Monday, September 11, 2006

The Groovy 'Beta' Head band

Read about 'Stop Using the "beta" label' from Webreakstuff . It is really interesting to see 'Beta' which used to mean a product that is not yet ready, could be buggy, and still need improvement before it is released to the masses, take a turn these day becoming the trendiest tag in the web2.0 world .

You just can't imagine Motorola releasing a handphone to the market with a label 'beta' or 'testing' on it. Or a Ferrari car being sold in the market with the 'beta' tag on it.

Of course, you could argue that web application is a totally different business model, it is often offered as free services, so since it is free, don't complain. But people are actually putting in personal data into these services, especially when a lot of web applications are social networking tools. So why is the different?

Some said Web app is different from other consumer product, that it is not an end product, but it is an evolving-stable-beta-product (as in the comment by knowologist in that same post). I think that is true for those sites that are being updated frequently. But most of the time, it is being used so freely without second-thought.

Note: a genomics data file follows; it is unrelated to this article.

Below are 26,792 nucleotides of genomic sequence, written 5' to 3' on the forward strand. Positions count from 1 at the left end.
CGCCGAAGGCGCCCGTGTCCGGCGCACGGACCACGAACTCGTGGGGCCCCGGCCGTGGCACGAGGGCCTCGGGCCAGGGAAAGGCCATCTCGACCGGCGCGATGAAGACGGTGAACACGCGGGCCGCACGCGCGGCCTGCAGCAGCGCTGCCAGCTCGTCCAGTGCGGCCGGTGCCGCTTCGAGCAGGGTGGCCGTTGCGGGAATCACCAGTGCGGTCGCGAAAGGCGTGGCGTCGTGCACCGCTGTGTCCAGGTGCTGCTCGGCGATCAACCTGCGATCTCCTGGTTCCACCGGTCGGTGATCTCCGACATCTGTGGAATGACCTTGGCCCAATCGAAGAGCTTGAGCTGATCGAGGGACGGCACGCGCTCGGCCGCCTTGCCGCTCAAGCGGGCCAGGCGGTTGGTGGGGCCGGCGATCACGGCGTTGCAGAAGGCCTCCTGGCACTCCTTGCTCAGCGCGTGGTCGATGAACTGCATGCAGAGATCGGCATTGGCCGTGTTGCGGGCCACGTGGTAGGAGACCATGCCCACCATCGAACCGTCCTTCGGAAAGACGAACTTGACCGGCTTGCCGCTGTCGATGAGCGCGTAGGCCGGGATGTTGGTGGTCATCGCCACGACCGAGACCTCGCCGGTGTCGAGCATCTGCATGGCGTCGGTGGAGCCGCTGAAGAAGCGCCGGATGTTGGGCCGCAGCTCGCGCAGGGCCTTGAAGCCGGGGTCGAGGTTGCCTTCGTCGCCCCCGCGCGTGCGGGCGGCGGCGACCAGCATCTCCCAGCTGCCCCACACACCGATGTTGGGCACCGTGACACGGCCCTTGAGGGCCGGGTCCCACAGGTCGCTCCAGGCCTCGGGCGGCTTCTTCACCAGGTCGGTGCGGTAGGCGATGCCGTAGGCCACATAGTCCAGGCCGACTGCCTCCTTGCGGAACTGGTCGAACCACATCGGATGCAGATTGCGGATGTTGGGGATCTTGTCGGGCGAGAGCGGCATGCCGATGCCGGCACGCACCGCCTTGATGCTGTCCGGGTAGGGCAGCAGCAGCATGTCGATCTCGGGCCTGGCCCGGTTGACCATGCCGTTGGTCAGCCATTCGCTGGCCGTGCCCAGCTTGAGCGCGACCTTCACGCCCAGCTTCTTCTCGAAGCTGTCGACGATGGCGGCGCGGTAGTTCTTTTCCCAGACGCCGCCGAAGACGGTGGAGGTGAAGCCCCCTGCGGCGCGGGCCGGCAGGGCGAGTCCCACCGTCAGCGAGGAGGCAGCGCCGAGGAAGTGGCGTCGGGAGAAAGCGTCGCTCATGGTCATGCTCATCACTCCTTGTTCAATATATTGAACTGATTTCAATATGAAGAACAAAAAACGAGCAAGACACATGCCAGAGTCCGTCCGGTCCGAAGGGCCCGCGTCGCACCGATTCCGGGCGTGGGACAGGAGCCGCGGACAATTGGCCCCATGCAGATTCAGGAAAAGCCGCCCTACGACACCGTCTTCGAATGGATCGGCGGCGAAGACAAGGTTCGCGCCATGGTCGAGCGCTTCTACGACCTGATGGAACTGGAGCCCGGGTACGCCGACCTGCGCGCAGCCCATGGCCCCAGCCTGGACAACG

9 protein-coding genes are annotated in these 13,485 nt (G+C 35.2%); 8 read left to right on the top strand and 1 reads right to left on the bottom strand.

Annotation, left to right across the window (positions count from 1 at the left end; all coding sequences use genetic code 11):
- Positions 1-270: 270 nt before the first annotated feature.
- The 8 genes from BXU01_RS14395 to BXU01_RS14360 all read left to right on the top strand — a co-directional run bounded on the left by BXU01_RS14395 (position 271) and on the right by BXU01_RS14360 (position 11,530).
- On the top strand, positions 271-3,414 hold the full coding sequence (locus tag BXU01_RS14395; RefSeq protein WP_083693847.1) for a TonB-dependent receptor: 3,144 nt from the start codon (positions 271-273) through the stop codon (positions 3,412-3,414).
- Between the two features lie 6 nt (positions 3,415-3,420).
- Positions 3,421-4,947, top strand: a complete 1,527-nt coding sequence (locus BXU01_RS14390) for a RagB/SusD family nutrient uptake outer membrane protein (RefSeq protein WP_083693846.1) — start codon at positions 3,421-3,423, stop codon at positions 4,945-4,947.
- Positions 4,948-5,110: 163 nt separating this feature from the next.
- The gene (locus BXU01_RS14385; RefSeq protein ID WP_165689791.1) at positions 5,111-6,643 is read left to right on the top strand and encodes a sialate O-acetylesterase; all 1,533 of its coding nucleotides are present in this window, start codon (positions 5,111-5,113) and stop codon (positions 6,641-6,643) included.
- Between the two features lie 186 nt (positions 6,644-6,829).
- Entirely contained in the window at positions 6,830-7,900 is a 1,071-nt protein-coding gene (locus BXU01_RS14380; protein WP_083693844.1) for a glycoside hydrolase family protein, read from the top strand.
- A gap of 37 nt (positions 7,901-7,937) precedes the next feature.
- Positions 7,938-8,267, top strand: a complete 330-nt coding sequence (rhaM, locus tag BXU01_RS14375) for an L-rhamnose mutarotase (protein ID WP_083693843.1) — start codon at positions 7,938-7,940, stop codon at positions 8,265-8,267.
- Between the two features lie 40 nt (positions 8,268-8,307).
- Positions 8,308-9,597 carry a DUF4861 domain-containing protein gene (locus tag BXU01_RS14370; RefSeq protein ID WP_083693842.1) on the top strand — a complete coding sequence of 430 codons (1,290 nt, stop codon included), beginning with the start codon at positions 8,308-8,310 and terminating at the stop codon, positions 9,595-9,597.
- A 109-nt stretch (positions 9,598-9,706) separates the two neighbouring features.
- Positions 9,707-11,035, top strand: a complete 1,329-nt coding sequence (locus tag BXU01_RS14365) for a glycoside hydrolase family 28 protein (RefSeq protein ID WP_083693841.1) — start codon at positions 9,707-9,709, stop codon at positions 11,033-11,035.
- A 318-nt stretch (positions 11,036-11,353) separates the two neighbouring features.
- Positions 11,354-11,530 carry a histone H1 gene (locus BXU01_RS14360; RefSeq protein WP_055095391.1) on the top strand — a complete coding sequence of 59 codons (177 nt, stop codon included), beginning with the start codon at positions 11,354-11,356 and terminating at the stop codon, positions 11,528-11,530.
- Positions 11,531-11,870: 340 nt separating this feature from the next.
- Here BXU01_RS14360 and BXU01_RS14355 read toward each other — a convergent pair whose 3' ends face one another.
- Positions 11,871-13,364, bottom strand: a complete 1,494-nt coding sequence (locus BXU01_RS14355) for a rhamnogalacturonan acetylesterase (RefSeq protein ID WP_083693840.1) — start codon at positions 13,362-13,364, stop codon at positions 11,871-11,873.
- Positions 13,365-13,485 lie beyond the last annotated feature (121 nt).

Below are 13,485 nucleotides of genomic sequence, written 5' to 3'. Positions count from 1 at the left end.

I guess much is due to what the 'Beta' tags hints. When a web application carrying a 'Beta' tag, it almost like saying I will be the next big thing in the web 2.0 wave, and now I am still at 'beta', you are privilege enough to be invited to be the early adopter. Wow, that almost feels like being invited to a private party being held in a garage somewhere. If the application is good enough, those privilege beta users will start blog about their evangelist experience, and through words of mouth, the application start to gain popularity and popularity bring in more users, the snowball just roll on.

Seeing this, every new web application want to join in the 'Beta' trend, without realizing what build up the words of mouth is the 'good' enough part, not the 'beta' tag. Simply putting a Beta tag on the logo wouldn't make it a better application.

But trend is something come and goes. I think a lot of us start to get a bit bored with this 'beta' tags now. Perhaps Web applications will start to drop this tag real soon, who knows. Anyone still remember the groovy head gear on everyone head in the 80's?

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